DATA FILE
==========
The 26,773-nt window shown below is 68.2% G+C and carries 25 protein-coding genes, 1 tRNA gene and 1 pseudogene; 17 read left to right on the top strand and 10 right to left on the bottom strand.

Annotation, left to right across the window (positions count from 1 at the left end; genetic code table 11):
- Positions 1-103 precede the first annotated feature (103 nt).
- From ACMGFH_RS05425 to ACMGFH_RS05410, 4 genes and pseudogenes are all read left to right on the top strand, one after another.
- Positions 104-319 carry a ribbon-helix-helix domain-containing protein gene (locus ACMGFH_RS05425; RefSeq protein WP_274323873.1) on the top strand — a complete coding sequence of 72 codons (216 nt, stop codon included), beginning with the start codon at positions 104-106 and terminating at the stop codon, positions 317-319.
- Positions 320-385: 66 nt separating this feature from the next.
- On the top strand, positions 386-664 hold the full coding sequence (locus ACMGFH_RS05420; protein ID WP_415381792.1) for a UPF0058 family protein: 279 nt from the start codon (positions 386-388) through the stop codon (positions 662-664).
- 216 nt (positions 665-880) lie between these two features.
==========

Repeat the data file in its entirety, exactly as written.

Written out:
The 26,773-nt window shown below is 68.2% G+C and carries 25 protein-coding genes, 1 tRNA gene and 1 pseudogene; 17 read left to right on the top strand and 10 right to left on the bottom strand.

Annotation, left to right across the window (positions count from 1 at the left end; genetic code table 11):
- Positions 1-103 precede the first annotated feature (103 nt).
- From ACMGFH_RS05425 to ACMGFH_RS05410, 4 genes and pseudogenes are all read left to right on the top strand, one after another.
- Positions 104-319 carry a ribbon-helix-helix domain-containing protein gene (locus ACMGFH_RS05425; RefSeq protein WP_274323873.1) on the top strand — a complete coding sequence of 72 codons (216 nt, stop codon included), beginning with the start codon at positions 104-106 and terminating at the stop codon, positions 317-319.
- Positions 320-385: 66 nt separating this feature from the next.
- On the top strand, positions 386-664 hold the full coding sequence (locus ACMGFH_RS05420; protein ID WP_415381792.1) for a UPF0058 family protein: 279 nt from the start codon (positions 386-388) through the stop codon (positions 662-664).
- 216 nt (positions 665-880) lie between these two features.